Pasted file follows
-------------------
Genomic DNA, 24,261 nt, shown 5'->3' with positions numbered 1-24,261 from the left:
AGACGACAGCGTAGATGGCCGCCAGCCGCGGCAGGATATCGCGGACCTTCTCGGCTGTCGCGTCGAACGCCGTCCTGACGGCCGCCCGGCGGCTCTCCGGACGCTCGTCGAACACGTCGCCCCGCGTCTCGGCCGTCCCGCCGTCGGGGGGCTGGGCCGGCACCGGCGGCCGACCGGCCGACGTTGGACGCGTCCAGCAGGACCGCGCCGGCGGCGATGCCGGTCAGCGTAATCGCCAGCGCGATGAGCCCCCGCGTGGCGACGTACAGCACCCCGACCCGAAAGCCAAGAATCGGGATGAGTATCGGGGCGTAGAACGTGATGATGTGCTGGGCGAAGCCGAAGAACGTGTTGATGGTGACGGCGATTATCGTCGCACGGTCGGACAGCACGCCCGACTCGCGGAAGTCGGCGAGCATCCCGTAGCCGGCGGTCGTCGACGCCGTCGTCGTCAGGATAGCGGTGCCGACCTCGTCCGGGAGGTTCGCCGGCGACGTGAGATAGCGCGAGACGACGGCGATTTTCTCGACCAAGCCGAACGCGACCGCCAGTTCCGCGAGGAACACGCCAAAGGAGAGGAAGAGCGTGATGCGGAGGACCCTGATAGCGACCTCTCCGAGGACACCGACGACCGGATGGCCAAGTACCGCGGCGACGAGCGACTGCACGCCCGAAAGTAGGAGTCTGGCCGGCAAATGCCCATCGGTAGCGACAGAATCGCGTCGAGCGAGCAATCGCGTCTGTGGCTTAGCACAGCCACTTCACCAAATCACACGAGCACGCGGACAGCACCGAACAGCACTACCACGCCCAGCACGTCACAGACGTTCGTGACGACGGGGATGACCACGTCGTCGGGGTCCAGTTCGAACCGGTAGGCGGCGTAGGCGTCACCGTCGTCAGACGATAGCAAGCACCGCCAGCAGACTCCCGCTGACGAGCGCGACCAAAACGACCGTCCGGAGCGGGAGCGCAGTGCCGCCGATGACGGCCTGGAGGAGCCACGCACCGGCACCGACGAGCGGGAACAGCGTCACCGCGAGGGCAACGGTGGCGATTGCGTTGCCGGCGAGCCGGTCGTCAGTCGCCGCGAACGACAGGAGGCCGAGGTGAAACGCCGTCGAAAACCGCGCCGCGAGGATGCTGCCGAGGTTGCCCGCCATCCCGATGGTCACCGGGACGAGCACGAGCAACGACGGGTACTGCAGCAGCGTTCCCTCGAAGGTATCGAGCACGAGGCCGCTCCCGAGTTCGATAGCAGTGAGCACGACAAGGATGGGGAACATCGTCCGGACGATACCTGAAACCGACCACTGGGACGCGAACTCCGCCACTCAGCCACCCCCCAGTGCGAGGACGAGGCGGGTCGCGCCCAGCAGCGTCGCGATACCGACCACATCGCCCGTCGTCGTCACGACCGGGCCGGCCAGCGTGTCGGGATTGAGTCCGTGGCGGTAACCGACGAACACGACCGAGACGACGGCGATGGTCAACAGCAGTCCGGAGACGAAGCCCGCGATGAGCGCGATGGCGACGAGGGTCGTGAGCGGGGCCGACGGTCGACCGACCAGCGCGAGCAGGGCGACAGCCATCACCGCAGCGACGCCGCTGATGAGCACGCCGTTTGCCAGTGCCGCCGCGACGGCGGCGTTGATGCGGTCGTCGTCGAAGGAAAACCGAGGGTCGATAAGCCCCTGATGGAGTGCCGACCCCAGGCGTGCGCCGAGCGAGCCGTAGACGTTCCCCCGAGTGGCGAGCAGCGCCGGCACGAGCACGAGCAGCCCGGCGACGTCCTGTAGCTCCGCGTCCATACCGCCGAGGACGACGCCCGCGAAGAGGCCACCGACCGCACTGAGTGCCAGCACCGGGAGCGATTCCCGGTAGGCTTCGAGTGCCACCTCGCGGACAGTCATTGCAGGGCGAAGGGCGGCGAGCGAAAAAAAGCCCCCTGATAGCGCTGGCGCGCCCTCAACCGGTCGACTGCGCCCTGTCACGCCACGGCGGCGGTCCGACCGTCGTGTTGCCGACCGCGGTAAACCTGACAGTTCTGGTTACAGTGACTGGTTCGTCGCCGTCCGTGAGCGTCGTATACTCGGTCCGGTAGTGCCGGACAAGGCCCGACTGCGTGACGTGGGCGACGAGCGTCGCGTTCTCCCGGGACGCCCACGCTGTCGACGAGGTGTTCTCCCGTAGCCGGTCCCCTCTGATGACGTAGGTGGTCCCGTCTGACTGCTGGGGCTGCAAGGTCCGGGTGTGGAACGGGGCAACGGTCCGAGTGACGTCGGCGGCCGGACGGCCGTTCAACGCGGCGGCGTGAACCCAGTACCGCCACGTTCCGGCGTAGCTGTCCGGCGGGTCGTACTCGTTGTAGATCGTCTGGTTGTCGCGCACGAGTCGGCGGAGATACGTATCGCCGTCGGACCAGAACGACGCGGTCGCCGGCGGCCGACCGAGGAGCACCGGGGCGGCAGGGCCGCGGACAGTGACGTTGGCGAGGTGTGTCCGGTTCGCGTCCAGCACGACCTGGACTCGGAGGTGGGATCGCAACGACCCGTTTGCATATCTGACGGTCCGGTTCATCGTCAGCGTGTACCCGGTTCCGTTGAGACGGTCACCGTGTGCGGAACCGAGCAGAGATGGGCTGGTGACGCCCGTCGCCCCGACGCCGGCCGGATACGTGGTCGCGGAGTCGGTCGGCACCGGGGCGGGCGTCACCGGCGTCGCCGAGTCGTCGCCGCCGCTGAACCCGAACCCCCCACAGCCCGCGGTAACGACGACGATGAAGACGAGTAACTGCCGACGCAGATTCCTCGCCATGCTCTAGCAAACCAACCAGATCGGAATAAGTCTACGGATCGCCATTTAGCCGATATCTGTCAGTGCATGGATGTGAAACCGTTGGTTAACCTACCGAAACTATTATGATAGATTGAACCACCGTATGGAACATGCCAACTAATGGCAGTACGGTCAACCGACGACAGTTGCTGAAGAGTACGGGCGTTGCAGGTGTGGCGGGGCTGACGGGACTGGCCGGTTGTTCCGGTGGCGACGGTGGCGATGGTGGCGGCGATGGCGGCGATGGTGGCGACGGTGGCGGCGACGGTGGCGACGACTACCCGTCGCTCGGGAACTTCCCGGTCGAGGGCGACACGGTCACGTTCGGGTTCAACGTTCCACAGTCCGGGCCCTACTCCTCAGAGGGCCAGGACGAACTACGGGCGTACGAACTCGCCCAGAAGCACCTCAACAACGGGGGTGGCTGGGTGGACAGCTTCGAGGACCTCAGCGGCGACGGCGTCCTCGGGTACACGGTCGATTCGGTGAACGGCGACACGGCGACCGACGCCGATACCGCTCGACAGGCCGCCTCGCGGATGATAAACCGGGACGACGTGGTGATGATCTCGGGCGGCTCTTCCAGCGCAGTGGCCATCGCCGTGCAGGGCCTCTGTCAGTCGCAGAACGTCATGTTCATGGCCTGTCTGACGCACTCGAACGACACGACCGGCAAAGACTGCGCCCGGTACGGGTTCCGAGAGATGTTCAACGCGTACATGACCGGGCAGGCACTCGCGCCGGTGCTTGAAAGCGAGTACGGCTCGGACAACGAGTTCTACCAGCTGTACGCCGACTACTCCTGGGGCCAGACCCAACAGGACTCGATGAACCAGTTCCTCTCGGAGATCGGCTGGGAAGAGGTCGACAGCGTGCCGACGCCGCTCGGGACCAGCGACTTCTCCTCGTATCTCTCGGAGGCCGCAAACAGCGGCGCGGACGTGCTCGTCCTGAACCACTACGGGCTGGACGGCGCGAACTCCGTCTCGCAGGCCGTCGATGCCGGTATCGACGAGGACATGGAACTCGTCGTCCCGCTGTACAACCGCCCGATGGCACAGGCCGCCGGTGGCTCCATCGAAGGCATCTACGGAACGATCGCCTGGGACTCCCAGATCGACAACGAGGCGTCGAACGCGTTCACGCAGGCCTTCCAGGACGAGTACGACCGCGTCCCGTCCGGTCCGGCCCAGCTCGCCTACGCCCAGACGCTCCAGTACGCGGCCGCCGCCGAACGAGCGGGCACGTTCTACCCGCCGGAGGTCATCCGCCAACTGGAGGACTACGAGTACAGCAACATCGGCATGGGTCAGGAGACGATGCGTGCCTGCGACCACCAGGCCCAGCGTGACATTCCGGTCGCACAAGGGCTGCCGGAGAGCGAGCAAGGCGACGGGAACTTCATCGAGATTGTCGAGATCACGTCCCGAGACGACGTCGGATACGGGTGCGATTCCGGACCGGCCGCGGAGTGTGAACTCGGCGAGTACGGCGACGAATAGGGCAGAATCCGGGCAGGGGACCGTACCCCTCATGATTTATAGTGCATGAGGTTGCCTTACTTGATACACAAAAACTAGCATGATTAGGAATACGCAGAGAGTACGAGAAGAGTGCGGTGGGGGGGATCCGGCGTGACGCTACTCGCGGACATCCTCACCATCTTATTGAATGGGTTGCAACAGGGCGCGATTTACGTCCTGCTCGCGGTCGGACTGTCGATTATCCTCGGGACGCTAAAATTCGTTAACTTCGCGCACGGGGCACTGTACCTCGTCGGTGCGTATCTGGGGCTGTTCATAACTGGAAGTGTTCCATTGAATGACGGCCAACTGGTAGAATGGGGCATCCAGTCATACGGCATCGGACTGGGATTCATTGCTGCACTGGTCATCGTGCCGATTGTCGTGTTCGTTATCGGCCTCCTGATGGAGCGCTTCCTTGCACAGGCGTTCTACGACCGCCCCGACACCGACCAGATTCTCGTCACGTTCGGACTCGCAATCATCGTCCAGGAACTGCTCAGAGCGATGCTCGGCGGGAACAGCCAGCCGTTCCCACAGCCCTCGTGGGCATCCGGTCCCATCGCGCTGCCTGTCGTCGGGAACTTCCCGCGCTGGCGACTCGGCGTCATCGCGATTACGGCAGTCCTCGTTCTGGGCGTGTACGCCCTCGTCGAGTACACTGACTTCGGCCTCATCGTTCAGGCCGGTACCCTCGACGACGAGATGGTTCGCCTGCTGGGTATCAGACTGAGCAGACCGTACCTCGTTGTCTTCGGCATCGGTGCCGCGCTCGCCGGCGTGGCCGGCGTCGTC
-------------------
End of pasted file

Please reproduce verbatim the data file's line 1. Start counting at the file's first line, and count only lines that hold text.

Genomic DNA, 24,261 nt, shown 5'->3' with positions numbered 1-24,261 from the left: